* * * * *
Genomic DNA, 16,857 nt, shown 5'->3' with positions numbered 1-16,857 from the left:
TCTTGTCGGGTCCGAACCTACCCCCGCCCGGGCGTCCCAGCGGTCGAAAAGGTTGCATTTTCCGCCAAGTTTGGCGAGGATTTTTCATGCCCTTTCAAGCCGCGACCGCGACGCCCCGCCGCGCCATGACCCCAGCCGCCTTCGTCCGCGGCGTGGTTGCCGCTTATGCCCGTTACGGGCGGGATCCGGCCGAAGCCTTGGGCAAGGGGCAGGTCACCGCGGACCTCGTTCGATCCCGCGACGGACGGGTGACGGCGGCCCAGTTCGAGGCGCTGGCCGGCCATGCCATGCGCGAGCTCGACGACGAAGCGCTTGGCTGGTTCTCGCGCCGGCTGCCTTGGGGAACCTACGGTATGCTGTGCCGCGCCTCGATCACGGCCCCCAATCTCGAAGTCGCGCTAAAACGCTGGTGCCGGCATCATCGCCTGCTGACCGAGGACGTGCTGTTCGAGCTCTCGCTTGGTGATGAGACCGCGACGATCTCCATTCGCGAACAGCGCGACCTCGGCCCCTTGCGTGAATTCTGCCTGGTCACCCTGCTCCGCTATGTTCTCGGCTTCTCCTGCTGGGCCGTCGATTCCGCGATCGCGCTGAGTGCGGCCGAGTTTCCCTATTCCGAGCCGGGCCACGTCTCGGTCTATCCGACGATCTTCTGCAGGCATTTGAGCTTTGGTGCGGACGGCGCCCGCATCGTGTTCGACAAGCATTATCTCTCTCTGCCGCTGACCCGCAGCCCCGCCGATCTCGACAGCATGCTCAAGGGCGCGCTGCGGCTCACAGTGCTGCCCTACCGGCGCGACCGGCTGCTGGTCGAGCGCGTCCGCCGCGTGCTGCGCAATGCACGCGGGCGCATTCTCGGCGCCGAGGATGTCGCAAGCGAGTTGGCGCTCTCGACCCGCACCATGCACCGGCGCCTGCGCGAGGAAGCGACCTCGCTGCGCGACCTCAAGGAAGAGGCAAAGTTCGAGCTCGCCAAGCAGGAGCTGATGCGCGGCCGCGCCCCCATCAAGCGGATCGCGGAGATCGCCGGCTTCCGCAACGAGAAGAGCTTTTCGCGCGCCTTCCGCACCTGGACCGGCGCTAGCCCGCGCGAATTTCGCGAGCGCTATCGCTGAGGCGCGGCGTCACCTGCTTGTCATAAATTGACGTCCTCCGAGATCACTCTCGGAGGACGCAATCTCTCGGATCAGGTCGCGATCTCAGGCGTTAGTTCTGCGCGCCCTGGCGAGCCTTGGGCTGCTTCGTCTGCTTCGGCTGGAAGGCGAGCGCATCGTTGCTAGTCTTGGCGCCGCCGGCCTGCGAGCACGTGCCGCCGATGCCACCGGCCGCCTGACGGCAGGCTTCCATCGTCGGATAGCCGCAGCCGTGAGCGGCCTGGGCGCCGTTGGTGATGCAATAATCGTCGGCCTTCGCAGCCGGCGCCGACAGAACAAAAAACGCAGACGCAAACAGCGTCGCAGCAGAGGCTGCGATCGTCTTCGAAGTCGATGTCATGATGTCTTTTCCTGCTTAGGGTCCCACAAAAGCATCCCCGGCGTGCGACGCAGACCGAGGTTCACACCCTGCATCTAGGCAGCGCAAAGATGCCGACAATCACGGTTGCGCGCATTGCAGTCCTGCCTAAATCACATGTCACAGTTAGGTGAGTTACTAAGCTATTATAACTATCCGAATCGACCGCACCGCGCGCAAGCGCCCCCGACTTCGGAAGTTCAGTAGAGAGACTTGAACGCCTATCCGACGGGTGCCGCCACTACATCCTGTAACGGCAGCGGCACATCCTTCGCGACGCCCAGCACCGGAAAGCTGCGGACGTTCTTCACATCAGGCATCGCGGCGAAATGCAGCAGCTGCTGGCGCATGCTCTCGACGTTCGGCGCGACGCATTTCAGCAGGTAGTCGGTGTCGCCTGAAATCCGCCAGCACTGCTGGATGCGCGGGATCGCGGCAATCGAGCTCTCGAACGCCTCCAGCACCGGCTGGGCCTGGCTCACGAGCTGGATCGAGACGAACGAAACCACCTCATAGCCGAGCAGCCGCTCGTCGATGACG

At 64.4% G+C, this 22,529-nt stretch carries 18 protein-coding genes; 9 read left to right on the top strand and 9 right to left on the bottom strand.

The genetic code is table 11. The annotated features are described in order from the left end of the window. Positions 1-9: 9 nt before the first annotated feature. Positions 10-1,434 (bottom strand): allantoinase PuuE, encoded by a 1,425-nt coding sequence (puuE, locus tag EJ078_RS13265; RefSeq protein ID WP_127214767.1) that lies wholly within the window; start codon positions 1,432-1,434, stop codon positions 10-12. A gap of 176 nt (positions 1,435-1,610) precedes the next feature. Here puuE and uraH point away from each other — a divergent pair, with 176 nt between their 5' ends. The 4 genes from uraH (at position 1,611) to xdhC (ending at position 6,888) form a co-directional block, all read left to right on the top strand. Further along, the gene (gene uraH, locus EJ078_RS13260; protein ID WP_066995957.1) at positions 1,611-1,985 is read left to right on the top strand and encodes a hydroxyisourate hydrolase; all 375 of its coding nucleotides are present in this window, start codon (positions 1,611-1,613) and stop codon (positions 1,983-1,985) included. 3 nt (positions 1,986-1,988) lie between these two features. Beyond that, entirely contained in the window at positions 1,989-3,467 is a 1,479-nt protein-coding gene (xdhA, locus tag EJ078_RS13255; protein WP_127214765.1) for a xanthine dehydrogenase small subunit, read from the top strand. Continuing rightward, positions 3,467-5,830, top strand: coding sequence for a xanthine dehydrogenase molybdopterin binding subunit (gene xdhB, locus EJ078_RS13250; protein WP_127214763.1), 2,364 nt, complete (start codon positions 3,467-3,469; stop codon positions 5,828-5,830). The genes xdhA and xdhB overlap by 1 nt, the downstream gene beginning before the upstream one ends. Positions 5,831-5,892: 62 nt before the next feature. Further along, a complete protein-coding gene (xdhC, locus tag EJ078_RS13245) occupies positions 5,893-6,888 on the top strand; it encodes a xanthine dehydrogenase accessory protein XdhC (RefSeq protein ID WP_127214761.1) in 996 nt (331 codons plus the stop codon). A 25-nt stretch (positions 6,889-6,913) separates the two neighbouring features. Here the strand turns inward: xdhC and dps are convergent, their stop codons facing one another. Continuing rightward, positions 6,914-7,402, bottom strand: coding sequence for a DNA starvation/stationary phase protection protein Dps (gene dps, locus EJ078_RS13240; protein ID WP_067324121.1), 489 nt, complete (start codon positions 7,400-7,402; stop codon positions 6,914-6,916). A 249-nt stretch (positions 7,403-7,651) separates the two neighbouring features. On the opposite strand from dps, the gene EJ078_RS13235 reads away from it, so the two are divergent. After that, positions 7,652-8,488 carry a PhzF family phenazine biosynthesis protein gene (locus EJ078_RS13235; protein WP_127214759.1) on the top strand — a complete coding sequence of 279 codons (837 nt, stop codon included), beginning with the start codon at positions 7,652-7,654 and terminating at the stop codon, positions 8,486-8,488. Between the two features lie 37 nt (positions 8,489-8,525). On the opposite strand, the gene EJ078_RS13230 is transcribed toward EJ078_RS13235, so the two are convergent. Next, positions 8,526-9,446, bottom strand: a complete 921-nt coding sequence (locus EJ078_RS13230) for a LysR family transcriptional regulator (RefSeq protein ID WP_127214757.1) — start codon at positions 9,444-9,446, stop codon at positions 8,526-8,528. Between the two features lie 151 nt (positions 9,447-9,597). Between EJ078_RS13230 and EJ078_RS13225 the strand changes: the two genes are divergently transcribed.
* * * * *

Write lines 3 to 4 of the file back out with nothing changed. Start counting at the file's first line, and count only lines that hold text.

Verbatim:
At 64.4% G+C, this 22,529-nt stretch carries 18 protein-coding genes; 9 read left to right on the top strand and 9 right to left on the bottom strand.

The genetic code is table 11. The annotated features are described in order from the left end of the window. Positions 1-9: 9 nt before the first annotated feature. Positions 10-1,434 (bottom strand): allantoinase PuuE, encoded by a 1,425-nt coding sequence (puuE, locus tag EJ078_RS13265; RefSeq protein ID WP_127214767.1) that lies wholly within the window; start codon positions 1,432-1,434, stop codon positions 10-12. A gap of 176 nt (positions 1,435-1,610) precedes the next feature. Here puuE and uraH point away from each other — a divergent pair, with 176 nt between their 5' ends. The 4 genes from uraH (at position 1,611) to xdhC (ending at position 6,888) form a co-directional block, all read left to right on the top strand. Further along, the gene (gene uraH, locus EJ078_RS13260; protein ID WP_066995957.1) at positions 1,611-1,985 is read left to right on the top strand and encodes a hydroxyisourate hydrolase; all 375 of its coding nucleotides are present in this window, start codon (positions 1,611-1,613) and stop codon (positions 1,983-1,985) included. 3 nt (positions 1,986-1,988) lie between these two features. Beyond that, entirely contained in the window at positions 1,989-3,467 is a 1,479-nt protein-coding gene (xdhA, locus tag EJ078_RS13255; protein WP_127214765.1) for a xanthine dehydrogenase small subunit, read from the top strand. Continuing rightward, positions 3,467-5,830, top strand: coding sequence for a xanthine dehydrogenase molybdopterin binding subunit (gene xdhB, locus EJ078_RS13250; protein WP_127214763.1), 2,364 nt, complete (start codon positions 3,467-3,469; stop codon positions 5,828-5,830). The genes xdhA and xdhB overlap by 1 nt, the downstream gene beginning before the upstream one ends. Positions 5,831-5,892: 62 nt before the next feature. Further along, a complete protein-coding gene (xdhC, locus tag EJ078_RS13245) occupies positions 5,893-6,888 on the top strand; it encodes a xanthine dehydrogenase accessory protein XdhC (RefSeq protein ID WP_127214761.1) in 996 nt (331 codons plus the stop codon). A 25-nt stretch (positions 6,889-6,913) separates the two neighbouring features. Here the strand turns inward: xdhC and dps are convergent, their stop codons facing one another. Continuing rightward, positions 6,914-7,402, bottom strand: coding sequence for a DNA starvation/stationary phase protection protein Dps (gene dps, locus EJ078_RS13240; protein ID WP_067324121.1), 489 nt, complete (start codon positions 7,400-7,402; stop codon positions 6,914-6,916). A 249-nt stretch (positions 7,403-7,651) separates the two neighbouring features. On the opposite strand from dps, the gene EJ078_RS13235 reads away from it, so the two are divergent. After that, positions 7,652-8,488 carry a PhzF family phenazine biosynthesis protein gene (locus EJ078_RS13235; protein WP_127214759.1) on the top strand — a complete coding sequence of 279 codons (837 nt, stop codon included), beginning with the start codon at positions 7,652-7,654 and terminating at the stop codon, positions 8,486-8,488. Between the two features lie 37 nt (positions 8,489-8,525). On the opposite strand, the gene EJ078_RS13230 is transcribed toward EJ078_RS13235, so the two are convergent. Next, positions 8,526-9,446, bottom strand: a complete 921-nt coding sequence (locus EJ078_RS13230) for a LysR family transcriptional regulator (RefSeq protein ID WP_127214757.1) — start codon at positions 9,444-9,446, stop codon at positions 8,526-8,528. Between the two features lie 151 nt (positions 9,447-9,597). Between EJ078_RS13230 and EJ078_RS13225 the strand changes: the two genes are divergently transcribed.